Magazine article The Spectator

Radio: Communal Listening

Magazine article The Spectator

Radio: Communal Listening

Article excerpt

To Herne Bay in Kent for the UK International Radio Drama Festival: 50 plays from 17 countries in 15 languages broadcast over five days to the festival audience. It's an opportunity to find out what radio plays sound like in other countries, but also to experience a different kind of listening. About 25 of us were invited into a suite of rooms furnished with flock wallpaper, floral sofas and armchairs to take us back to the great age of radio listening in the 1950s. A kettle boils in the background; buttered scones on a tiered rack are sitting ready for us to pounce on at the next pause between plays.

Melanie Nock and Jonathan Banatvala launched the festival four years ago, surprised by the fact that the UK, the biggest consumer (and producer) of radio plays in the world, didn't already have its own celebration of this very particular, and very of-the-moment art form. (Elsewhere in Europe there's the Prix Marulic held on a sun-baked island off the coast of Croatia, the Grand Prix Nova in Romania, and the prestigious Prix Europa.) It's not just that with radio drama you can listen for free without leaving home, so it's very accessible and democratic; it can also be far more adventurous than theatre or film. There's no need to obey the unities of time and space; we can go anywhere, any time in our imaginations without leaving the room. All that the writers and producers must do is ensure they take us with them, giving us freedom to roam but never letting us lose the thread.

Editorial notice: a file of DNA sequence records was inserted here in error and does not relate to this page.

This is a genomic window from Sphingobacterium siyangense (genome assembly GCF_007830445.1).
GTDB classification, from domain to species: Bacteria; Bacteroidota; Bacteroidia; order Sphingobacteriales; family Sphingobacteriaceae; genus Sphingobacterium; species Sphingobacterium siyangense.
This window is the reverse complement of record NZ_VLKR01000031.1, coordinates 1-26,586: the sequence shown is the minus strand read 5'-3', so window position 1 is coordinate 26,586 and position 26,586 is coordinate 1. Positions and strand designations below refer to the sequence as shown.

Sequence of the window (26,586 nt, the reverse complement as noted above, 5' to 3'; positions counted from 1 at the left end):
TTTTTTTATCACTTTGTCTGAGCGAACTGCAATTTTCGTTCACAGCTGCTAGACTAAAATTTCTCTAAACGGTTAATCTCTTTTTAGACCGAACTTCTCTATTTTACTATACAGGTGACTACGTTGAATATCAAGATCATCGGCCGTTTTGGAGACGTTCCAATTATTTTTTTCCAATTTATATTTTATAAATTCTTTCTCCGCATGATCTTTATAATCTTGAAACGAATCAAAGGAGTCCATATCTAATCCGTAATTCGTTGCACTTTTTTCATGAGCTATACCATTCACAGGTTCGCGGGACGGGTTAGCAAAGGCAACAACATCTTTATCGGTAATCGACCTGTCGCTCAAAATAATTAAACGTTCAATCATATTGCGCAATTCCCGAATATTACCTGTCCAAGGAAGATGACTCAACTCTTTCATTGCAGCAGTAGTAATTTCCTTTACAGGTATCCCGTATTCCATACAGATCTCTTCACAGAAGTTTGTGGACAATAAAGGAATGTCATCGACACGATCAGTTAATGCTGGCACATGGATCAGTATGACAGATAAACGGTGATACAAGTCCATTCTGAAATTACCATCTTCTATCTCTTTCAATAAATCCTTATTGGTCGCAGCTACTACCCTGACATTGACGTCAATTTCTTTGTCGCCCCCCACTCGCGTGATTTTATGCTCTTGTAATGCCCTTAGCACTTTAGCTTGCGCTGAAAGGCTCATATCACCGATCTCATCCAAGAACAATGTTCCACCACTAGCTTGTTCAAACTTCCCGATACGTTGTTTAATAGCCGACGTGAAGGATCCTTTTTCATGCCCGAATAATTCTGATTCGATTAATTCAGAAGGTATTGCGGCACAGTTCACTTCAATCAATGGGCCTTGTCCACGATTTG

Nock, from a theatre background, believes the community aspect of listening should be revived. And it does change the experience. It was weird to hear people around me laughing at the jokes in RTE's Surviving Ireland drama-documentary as if there was a studio audience, only to realise the laughs were coming from inside the room not out of the radio set on the sideboard. It probably also makes you more open to the unusual, more willing to keep listening, to be taken out of your comfort zone. But the festival is also intended as an opportunity to bring to the UK plays from across the world. There are prizes for the best short-form and best long-form productions, given by a jury made up of listeners at the festival and chaired this year by Tomas Soldan from Czech Radio, plus an audience prize. On Wednesday we heard plays from Iran, Romania, Denmark and Germany, as well as from the BBC.

There's a real difference in approach, with the plays from central Europe and beyond often more experimental, less intent on narrative, than we are used to. …

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